Share this Story

How Much Hair Loss Is Normal?

How to know when that hair clump in your shower drain is a sign of a bigger problem

Thing i Secretly Googled

You finish showering, look down and see a surprisingly large clump of hair near the drain. Should you be concerned?

According to the American Academy of Dermatology, we lose about 50 to 100 hairs per day naturally. When people lose significantly more than this, the medical term is called telogen effluvium, or excessive hair shedding.

More: 4 Reasons Why Pee in Pools Is Bad for Your Health

The causes include weight loss of 20 or more pounds, stress, recovery from an illness or operation or even something as simple as stopping your birth control. The good news? This type of hair loss is almost always temporary.

Hair loss, or anagen effluvium, has separate causes, which include harsh hair products, reactions of the immune system or hereditary loss. And unlike hair shedding, hair loss does not stop until the underlying cause is addressed, according to the AAD.

So how do you know what’s normal? Dr. Arielle Nagler, an assistant professor in the Ronald O. Perelman Department of Dermatology at NYU Langone Medical Center, spoke to SheKnows about different types of hair loss. Natural hair loss — the 50 to 100 hairs you lose per day — occurs any time you pull on your hair, brush your hair, or just move about, she said. That’s because your hair is constantly transitioning from the growth phase to the fall-out phase, Nagler explained, so this hair loss is a natural process that happens over time.

More: Startling Rise in Babies Born With Syphilis

But when you see any major changes in hair loss, it’s time to see a doctor. This could include unusual patterns of hair loss or itching and burning on the scalp, Nagler said. Any number of causes could be to blame: stress, medical illness or that tight ponytail.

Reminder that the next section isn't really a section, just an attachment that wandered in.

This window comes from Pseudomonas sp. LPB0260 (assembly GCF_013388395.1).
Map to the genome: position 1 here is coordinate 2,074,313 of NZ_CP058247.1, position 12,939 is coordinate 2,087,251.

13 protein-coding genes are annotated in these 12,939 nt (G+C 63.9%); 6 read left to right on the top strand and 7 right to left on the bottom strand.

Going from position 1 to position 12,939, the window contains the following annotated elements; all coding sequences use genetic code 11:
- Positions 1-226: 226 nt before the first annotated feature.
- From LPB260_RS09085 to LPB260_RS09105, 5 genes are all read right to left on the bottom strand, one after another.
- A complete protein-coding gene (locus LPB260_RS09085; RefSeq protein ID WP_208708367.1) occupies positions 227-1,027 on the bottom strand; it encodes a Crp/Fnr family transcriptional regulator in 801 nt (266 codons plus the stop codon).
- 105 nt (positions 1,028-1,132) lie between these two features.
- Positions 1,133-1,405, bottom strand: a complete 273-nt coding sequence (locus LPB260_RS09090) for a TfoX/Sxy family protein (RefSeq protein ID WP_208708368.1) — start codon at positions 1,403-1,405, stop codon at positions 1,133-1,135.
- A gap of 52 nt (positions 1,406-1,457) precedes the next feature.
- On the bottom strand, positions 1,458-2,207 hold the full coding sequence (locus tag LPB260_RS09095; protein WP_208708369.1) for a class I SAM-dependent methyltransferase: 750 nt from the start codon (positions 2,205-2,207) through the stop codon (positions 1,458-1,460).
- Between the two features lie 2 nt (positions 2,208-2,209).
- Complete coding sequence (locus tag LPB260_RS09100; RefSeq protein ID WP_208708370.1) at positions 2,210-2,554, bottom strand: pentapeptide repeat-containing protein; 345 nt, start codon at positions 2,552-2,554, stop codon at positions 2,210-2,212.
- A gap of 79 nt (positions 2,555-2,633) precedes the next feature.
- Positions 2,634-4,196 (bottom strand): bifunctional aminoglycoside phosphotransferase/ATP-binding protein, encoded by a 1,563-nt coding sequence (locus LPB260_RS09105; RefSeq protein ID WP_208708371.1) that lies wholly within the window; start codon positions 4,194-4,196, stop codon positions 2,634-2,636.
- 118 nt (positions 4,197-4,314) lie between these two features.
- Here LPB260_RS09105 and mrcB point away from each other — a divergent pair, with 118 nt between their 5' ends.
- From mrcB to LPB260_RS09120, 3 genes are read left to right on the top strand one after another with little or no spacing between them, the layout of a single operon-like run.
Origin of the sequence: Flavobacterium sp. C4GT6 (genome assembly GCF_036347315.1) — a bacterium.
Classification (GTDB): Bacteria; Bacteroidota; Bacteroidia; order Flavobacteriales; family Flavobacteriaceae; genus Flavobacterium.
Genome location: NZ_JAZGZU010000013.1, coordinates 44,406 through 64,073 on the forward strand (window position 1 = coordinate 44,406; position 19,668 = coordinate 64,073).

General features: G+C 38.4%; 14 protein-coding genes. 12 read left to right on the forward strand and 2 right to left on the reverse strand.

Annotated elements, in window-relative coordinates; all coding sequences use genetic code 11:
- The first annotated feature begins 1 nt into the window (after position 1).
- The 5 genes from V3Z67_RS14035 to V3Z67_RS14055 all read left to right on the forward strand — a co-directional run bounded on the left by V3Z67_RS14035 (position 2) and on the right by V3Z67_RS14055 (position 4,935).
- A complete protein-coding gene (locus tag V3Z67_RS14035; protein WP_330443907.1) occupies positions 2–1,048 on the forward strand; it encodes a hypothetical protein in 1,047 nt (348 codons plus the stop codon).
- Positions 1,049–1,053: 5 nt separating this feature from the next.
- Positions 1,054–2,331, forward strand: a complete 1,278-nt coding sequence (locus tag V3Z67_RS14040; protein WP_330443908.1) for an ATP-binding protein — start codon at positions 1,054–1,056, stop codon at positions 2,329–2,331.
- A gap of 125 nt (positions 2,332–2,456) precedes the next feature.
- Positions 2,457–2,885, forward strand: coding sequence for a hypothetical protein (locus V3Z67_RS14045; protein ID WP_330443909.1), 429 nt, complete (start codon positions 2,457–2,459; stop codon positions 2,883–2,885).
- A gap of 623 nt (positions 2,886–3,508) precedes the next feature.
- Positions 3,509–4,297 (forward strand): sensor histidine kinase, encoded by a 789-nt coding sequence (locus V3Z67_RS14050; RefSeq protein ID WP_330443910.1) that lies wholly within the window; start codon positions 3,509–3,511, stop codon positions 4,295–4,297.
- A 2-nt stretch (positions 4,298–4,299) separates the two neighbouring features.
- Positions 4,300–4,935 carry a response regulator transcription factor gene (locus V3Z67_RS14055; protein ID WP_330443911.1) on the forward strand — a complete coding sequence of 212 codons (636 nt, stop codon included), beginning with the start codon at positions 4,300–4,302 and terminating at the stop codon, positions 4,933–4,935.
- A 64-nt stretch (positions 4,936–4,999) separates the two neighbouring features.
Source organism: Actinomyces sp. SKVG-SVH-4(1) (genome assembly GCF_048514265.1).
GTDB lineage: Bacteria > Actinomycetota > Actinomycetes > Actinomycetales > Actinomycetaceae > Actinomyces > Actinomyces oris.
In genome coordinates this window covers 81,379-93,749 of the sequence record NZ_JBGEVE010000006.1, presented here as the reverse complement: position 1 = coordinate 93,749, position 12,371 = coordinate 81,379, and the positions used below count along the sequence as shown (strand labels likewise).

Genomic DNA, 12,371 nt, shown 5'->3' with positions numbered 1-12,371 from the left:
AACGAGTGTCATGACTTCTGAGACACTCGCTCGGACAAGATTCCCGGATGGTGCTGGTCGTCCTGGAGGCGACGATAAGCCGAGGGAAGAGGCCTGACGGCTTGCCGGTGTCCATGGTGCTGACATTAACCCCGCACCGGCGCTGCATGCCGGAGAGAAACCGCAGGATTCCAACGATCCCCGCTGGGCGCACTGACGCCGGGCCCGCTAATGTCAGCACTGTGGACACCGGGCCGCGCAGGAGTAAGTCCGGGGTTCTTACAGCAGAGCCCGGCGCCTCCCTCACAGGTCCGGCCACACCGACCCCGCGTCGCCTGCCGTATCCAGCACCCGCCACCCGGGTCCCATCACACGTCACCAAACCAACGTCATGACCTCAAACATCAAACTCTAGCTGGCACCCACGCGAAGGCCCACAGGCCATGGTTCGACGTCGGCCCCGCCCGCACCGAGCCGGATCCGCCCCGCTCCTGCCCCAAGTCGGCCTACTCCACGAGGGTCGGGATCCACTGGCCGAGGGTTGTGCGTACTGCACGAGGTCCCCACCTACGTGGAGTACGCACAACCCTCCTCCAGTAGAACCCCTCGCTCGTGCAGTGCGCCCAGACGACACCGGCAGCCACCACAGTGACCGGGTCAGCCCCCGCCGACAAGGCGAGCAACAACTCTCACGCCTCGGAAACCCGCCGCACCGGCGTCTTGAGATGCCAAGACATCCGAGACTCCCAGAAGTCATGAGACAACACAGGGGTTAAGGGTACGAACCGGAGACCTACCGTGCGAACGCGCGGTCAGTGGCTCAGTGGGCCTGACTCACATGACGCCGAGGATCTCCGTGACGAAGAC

In fact, tight ponytails or updos can actually cause something called traction alopecia, a condition that can become irreversible over time. And while you may be tempted to just lay off the updos and wait for hair to grow back, Nagler stressed the importance of seeing a dermatologist to help you decipher the underlying cause of any of these changes, since other kinds of hair loss — including ones that require medical attention — could look quite similar.

“Diagnosing what is causing hair loss is an art, so if you’re concerned, it’s important to see a dermatologist,” Nagler said. “A lot of it can be reversed or stopped if caught early enough.”

More: How Improving My Overall Health Helped Me Regulate My Period

Bottom line? That clump in your shower is probably part of the normal 100 or so hairs you lose each day — but if you notice any major changes, see your doctor. And maybe save that tight ponytail for a special occasion.

Comments
Follow Us

SheKnows Media ‐ Beauty and Style

Hot
New in Health & Wellness
Close

And you'll see personalized content just for you whenever you click the My Feed .

SheKnows is making some changes!

b h e a r d !

Welcome to the new SheKnows Community,

where you can share your stories, ideas

and CONNECT with millions of women.

Get Started